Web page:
bims-unfpre Biomed News
on Unfolded protein response
Issue of 2019‒05‒26
four papers selected by
Susan Logue
University of Manitoba

  1. Nat Cell Biol. 2019 May 20.
    Carreras-Sureda A, Jaña F, Urra H, Durand S, Mortenson DE, Sagredo A, Bustos G, Hazari Y, Ramos-Fernández E, Sassano ML, Pihán P, van Vliet AR, González-Quiroz M, Torres AK, Tapia-Rojas C, Kerkhofs M, Vicente R, Kaufman RJ, Inestrosa NC, Gonzalez-Billault C, Wiseman RL, Agostinis P, Bultynck G, Court FA, Kroemer G, Cárdenas JC, Hetz C.
      Mitochondria-associated membranes (MAMs) are central microdomains that fine-tune bioenergetics by the local transfer of calcium from the endoplasmic reticulum to the mitochondrial matrix. Here, we report an unexpected function of the endoplasmic reticulum stress transducer IRE1α as a structural determinant of MAMs that controls mitochondrial calcium uptake. IRE1α deficiency resulted in marked alterations in mitochondrial physiology and energy metabolism under resting conditions. IRE1α determined the distribution of inositol-1,4,5-trisphosphate receptors at MAMs by operating as a scaffold. Using mutagenesis analysis, we separated the housekeeping activity of IRE1α at MAMs from its canonical role in the unfolded protein response. These observations were validated in vivo in the liver of IRE1α conditional knockout mice, revealing broad implications for cellular metabolism. Our results support an alternative function of IRE1α in orchestrating the communication between the endoplasmic reticulum and mitochondria to sustain bioenergetics.
  2. Proc Natl Acad Sci U S A. 2019 May 23. pii: 201814480. [Epub ahead of print]
    Liu L, Cai J, Wang H, Liang X, Zhou Q, Ding C, Zhu Y, Fu T, Guo Q, Xu Z, Xiao L, Liu J, Yin Y, Fang L, Xue B, Wang Y, Meng ZX, He A, Li JL, Liu Y, Chen XW, Gan Z.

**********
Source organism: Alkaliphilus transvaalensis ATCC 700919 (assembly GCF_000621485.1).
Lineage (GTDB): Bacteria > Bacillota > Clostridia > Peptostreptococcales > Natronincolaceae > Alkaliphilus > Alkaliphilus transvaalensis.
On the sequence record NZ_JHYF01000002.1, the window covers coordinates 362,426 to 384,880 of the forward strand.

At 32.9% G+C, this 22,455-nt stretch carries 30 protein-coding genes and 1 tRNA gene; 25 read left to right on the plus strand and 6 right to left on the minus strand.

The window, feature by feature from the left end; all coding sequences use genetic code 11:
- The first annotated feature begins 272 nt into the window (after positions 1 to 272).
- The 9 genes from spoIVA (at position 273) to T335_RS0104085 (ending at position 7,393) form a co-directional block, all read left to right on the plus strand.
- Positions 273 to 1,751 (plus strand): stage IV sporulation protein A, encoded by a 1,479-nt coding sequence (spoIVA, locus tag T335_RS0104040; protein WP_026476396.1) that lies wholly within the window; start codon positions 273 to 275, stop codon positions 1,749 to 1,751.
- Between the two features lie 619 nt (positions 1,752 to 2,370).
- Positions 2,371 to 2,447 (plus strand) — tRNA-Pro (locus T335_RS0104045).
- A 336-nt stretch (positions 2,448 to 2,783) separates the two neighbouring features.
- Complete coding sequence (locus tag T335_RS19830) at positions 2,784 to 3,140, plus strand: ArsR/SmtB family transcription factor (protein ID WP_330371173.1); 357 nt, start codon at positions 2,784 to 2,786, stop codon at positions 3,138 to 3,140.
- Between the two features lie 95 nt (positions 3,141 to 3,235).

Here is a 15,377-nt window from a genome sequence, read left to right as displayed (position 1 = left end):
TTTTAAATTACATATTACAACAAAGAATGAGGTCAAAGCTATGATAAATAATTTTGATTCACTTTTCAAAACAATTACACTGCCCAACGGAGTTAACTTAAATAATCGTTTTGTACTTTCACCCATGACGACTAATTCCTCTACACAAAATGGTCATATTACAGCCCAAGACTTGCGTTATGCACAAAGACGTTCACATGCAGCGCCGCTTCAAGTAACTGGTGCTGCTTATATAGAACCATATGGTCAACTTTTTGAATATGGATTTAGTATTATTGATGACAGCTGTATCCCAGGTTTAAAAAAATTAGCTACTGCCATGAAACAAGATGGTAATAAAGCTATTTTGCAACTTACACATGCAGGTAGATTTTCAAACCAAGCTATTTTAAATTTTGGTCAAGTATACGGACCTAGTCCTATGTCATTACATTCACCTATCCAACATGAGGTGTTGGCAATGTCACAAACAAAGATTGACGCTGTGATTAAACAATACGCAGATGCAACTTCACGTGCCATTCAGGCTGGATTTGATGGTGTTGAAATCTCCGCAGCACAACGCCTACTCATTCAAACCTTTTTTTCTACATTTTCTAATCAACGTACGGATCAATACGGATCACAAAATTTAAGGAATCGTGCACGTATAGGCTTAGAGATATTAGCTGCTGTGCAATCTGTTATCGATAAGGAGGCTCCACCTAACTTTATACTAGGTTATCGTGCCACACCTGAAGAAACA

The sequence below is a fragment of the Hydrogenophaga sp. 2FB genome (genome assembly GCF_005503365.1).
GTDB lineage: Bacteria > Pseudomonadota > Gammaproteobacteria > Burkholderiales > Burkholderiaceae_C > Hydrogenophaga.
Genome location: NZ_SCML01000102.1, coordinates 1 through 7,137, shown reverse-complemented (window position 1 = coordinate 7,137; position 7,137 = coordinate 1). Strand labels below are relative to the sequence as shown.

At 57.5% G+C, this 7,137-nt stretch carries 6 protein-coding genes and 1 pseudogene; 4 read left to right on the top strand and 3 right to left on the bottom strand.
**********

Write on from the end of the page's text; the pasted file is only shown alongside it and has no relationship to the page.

The cytoplasmic coat protein complex-II (COPII) is evolutionarily conserved machinery that is essential for efficient trafficking of protein and lipid cargos. How the COPII machinery is regulated to meet the metabolic demand in response to alterations of the nutritional state remains largely unexplored, however. Here, we show that dynamic changes of COPII vesicle trafficking parallel the activation of transcription factor X-box binding protein 1 (XBP1s), a critical transcription factor in handling cellular endoplasmic reticulum (ER) stress in both live cells and mouse livers upon physiological fluctuations of nutrient availability. Using live-cell imaging approaches, we demonstrate that XBP1s is sufficient to promote COPII-dependent trafficking, mediating the nutrient stimulatory effects. Chromatin immunoprecipitation (ChIP) coupled with high-throughput DNA sequencing (ChIP-seq) and RNA-sequencing analyses reveal that nutritional signals induce dynamic XBP1s occupancy of promoters of COPII traffic-related genes, thereby driving the COPII-mediated trafficking process. Liver-specific disruption of the inositol-requiring enzyme 1α (IRE1α)-XBP1s signaling branch results in diminished COPII vesicle trafficking. Reactivation of XBP1s in mice lacking hepatic IRE1α restores COPII-mediated lipoprotein secretion and reverses the fatty liver and hypolipidemia phenotypes. Thus, our results demonstrate a previously unappreciated mechanism in the metabolic control of liver protein and lipid trafficking: The IRE1α-XBP1s axis functions as a nutrient-sensing regulatory nexus that integrates nutritional states and the COPII vesicle trafficking.